Jumblatt also urged various opposition factions on Sunday to draw up a political programme for Lebanon after a May general election.

"I call on the opposition to meet and come up with a programme, because it's not enough that we reach the elections and vote," he said, noting that the opposition needed to agree an economic plan and a common stand on Iraq and the Palestinian issue.

"We should have a clear and ambitious answer to what's next. At the end of the day, we will win the elections."

Prime Minister Umar Karami is expected to unveil a long-awaited new government on Monday to lead the country into the election, but his insistence on a new law organising the poll makes a delay almost inevitable.

Draft law

PM Karami hopes to announce a
new government on Monday

"God willing we will announce the government on Monday as we promised," Karami said on Saturday.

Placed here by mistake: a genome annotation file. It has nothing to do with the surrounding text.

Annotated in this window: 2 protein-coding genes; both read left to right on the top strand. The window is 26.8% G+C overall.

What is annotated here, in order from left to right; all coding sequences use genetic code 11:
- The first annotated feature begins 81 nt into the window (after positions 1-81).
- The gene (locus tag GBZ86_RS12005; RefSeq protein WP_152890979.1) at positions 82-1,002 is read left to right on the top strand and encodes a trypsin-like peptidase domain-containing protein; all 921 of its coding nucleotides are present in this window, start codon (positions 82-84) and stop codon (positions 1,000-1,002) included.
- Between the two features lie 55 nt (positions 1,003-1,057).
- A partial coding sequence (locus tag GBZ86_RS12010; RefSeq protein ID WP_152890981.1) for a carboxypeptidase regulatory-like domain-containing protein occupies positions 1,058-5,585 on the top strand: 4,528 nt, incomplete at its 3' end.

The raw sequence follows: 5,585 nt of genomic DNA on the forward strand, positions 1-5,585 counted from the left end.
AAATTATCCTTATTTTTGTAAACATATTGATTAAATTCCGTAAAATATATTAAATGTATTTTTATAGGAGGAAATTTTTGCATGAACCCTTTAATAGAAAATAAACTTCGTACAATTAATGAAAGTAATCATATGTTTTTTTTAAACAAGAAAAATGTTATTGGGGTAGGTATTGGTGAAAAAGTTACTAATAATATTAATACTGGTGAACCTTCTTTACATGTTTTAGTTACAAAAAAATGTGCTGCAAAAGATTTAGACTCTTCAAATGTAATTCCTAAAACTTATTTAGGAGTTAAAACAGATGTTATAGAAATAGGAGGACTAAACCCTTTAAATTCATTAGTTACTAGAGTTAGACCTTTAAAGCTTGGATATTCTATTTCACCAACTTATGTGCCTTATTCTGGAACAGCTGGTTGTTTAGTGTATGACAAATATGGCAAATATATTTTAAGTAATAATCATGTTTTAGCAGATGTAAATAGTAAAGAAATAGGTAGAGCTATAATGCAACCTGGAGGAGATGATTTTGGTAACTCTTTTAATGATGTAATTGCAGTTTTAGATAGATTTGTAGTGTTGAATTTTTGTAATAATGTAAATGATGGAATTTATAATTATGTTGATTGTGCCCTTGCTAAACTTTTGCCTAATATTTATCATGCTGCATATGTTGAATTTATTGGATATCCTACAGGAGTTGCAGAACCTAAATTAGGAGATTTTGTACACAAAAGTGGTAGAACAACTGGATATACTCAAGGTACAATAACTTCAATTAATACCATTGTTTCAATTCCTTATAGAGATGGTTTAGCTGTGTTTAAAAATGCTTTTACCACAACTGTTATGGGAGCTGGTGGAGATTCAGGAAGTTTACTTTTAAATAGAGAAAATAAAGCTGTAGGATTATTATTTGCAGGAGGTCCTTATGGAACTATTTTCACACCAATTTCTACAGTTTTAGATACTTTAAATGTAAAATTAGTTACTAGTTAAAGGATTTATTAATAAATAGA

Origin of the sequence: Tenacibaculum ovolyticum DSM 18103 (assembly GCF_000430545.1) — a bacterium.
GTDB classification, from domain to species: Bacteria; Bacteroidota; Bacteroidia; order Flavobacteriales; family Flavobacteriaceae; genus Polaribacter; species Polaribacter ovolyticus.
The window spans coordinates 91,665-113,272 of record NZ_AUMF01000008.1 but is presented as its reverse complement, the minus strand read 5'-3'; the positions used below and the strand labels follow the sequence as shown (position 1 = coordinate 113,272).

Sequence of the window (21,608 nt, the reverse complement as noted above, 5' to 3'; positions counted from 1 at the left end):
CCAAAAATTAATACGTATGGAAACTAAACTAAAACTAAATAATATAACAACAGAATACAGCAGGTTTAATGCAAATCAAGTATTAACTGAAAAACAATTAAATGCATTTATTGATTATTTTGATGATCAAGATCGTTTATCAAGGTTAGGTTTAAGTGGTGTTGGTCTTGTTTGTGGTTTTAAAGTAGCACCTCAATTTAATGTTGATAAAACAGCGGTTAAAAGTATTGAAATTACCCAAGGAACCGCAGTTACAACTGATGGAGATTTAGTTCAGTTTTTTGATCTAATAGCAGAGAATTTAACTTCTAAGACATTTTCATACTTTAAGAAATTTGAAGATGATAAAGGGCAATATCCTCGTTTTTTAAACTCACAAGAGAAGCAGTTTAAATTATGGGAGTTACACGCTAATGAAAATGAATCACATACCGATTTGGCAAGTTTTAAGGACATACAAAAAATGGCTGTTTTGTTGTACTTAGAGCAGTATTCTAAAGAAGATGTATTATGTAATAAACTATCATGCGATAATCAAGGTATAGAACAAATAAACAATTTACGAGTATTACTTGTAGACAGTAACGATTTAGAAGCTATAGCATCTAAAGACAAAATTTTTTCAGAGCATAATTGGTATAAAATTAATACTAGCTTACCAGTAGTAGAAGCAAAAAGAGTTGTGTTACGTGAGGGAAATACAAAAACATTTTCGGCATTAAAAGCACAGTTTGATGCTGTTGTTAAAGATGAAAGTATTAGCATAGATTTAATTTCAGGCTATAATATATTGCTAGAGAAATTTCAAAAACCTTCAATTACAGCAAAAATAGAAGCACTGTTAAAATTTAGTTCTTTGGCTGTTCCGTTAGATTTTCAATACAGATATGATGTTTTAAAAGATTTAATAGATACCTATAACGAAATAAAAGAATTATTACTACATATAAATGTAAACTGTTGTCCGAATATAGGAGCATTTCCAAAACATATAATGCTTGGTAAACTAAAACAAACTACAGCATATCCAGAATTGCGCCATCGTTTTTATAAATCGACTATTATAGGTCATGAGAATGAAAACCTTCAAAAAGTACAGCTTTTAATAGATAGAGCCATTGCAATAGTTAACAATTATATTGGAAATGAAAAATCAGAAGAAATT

He said the new government's first task was to draw up a draft law organising elections which should see Lebanon divided into at least five large constituencies.

Work on the draft is expected to take weeks, forcing a delay in the polls, political sources say.

Lebanon has been without a government since anti-Syrian popular protests forced Karami to resign along with his government on 28 February.

The delay in forming the government is seen by the opposition as an attempt to postpone the elections, due before the term of the mainly pro-Syrian parliament expires by 31 May.